The shortage of masks and medical devices, social isolation, the fear of first leaving home and then losing their jobs. Two years after the beginning of the Covid-19 emergency and on the occasion of the dramatic recurrence of the National Day in Memory of the Victims of the Coronavirus Epidemic (18th of March), Cesvi recalls the pain faced by Bergamo – a city that, after having been severely affected on a health and social level, has also suffered a severe economic crisis – and draws attention to the criticalities, still very strong, present in the South of the world, where, in addition to continuing the interventions already activated at the beginning of the pandemic, we have just put in place 4 new projects: Kenya, Somalia, Haiti and Myanmar.
“Two years have passed since the beginning of the emergency that shocked the world and hit our country and the territory of Bergamo hard.” – declares Gloria Zavatta, president of Cesvi Foundation – “During this period, in addition to continuing to support the countries of the South of the world in which we have been present for years, we have also taken the field in Italy and in the city where we were born, Bergamo, applying in our territory the skills gained in 35 years of intervention in the management of crises and emergencies and implementing interventions in the health, social and economic fields”.
Interventions in Italy
Since the first months of the pandemic, Cesvi has supported the Papa Giovanni XXIII Hospital in Bergamo and the Alpini Field Hospital, the Health Protection Agency of the Province of Bergamo and the community, donating about 2.5 million pieces of personal protective equipment, 500 certified fabric masks with a transparent screen for lip reading, a cardio aid, a mobile CT scan, over 500 lung ventilators, 37 beds for sub-intensive care and 3 ultrasound scanners. In the toughest months of the lockdown, we have been close to the elderly of Bergamo and Milan, activating two projects aimed at providing interventions related to basic needs (delivery of groceries, distribution of medicines at home, accompaniment for visits), psychological support and technological help to prevent situations of marginalization and isolation. Over 3,400 over-65s were helped in Bergamo and Milan, thanks to more than 22,500 services provided in the two cities.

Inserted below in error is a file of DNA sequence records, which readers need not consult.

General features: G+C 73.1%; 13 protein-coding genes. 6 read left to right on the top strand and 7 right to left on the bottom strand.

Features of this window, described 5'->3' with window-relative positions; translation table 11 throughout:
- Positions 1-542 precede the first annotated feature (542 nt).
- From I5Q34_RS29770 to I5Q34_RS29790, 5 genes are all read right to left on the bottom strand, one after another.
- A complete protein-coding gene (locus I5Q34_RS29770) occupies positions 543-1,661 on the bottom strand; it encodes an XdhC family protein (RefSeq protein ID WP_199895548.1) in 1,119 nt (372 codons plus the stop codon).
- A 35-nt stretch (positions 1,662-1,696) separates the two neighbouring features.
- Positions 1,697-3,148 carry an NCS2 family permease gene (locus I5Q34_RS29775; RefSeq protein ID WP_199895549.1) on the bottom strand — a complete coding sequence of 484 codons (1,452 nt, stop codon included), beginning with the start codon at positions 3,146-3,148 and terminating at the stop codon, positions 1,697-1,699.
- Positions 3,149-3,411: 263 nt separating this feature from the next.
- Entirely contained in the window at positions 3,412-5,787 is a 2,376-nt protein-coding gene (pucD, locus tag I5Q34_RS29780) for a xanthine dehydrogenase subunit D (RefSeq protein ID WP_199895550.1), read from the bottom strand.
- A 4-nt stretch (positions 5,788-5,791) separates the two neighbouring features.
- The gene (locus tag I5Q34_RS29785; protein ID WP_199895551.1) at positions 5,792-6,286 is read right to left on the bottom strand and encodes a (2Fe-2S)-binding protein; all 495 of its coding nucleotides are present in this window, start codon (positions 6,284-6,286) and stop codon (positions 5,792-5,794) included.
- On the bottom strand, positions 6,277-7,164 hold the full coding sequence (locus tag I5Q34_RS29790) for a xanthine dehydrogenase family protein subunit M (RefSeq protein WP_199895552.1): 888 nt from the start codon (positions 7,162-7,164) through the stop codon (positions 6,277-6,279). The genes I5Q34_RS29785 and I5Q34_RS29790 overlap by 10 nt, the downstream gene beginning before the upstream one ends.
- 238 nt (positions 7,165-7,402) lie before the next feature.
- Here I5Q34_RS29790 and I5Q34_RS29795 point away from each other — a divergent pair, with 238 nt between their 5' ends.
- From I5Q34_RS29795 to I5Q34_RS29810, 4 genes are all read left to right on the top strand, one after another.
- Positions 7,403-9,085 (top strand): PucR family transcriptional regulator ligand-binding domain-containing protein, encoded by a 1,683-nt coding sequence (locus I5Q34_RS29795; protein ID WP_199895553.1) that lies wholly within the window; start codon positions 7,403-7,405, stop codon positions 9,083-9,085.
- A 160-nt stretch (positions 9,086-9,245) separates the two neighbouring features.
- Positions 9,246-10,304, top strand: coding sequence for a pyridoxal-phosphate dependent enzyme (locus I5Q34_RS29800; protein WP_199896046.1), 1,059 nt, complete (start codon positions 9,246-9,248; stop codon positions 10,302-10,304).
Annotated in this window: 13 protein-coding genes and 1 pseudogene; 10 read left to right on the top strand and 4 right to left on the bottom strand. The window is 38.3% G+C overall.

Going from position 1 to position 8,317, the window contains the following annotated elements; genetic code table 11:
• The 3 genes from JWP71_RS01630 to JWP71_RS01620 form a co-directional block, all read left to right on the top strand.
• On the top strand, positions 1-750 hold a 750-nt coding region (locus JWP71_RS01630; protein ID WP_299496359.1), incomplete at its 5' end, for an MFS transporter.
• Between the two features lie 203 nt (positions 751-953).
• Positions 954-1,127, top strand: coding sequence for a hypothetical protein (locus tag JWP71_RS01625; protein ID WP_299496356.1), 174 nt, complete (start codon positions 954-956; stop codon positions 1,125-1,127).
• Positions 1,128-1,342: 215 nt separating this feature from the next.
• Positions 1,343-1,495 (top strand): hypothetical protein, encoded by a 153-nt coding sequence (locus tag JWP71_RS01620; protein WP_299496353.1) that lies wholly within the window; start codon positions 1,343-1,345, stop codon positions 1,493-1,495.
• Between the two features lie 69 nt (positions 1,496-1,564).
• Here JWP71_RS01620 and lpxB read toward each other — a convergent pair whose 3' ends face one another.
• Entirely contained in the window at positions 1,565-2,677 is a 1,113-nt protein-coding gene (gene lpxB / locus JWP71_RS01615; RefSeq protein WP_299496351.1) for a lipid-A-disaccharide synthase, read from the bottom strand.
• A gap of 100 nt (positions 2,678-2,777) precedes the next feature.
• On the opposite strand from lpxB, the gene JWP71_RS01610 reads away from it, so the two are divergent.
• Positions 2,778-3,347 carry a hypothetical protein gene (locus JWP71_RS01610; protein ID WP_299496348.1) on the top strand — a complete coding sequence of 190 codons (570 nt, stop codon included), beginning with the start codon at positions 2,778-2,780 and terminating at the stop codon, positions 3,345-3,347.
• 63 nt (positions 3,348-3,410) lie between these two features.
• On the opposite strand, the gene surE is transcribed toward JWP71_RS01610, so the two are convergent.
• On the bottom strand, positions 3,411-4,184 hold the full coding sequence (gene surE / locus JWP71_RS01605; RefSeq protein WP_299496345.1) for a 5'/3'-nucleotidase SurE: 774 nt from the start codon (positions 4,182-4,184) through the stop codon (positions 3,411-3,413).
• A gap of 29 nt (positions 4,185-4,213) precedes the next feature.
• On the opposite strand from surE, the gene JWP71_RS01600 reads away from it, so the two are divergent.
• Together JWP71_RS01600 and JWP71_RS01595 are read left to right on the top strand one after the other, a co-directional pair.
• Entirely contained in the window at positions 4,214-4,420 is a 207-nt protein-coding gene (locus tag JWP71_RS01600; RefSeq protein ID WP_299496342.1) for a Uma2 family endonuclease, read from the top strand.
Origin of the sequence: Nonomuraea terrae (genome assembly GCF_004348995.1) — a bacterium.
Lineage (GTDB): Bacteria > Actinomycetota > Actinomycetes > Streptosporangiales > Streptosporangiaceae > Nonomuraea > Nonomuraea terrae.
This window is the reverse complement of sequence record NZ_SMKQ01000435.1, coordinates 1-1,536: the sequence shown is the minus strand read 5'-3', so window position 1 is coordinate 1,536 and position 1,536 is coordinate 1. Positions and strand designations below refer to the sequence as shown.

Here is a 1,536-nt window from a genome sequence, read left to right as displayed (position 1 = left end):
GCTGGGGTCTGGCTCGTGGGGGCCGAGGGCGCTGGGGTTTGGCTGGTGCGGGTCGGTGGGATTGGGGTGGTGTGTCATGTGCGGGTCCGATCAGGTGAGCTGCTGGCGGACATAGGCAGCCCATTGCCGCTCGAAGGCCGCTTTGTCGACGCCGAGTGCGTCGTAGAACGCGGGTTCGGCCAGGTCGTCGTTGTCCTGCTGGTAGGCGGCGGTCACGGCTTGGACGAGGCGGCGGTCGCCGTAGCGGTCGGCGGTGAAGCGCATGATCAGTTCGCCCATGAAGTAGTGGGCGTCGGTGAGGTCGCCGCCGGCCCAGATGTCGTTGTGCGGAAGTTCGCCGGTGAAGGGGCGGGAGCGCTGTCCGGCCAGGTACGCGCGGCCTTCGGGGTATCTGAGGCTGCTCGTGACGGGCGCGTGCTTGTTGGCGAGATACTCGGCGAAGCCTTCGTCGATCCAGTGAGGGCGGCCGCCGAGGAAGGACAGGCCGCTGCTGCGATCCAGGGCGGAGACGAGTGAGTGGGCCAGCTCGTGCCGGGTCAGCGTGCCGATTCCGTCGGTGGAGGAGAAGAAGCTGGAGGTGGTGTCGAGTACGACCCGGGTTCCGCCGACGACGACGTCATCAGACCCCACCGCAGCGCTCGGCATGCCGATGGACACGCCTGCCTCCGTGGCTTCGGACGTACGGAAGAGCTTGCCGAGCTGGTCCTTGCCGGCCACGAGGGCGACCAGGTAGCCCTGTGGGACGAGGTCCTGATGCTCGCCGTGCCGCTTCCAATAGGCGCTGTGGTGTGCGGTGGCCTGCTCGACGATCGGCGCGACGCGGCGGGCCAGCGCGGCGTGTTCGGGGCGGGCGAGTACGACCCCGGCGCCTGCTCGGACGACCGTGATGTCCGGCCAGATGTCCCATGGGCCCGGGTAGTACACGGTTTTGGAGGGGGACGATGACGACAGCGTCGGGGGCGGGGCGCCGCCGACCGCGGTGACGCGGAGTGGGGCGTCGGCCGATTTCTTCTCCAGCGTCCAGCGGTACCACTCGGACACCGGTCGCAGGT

In order to support the economic restart of activities in difficulty and restore hope to the urban productive fabric, Cesvi then launched, in collaboration with the Municipality of Bergamo and Intesa Sanpaolo, the Rinascimento Program, through which more than 4,000 micro-businesses in the area were supported thanks to the allocation of more than 10 million euros in non-repayable grants, to cover the expenses that small commercial and artisan enterprises had to incur during the lockdown, part of them in the redesign of their activities to adapt to the new post-Covid-19 context. An example of partnership between public and private that “is redesigning the classic model of aid adopted in these situations. A unique opportunity to relaunch the economy of the cities,” comments the President.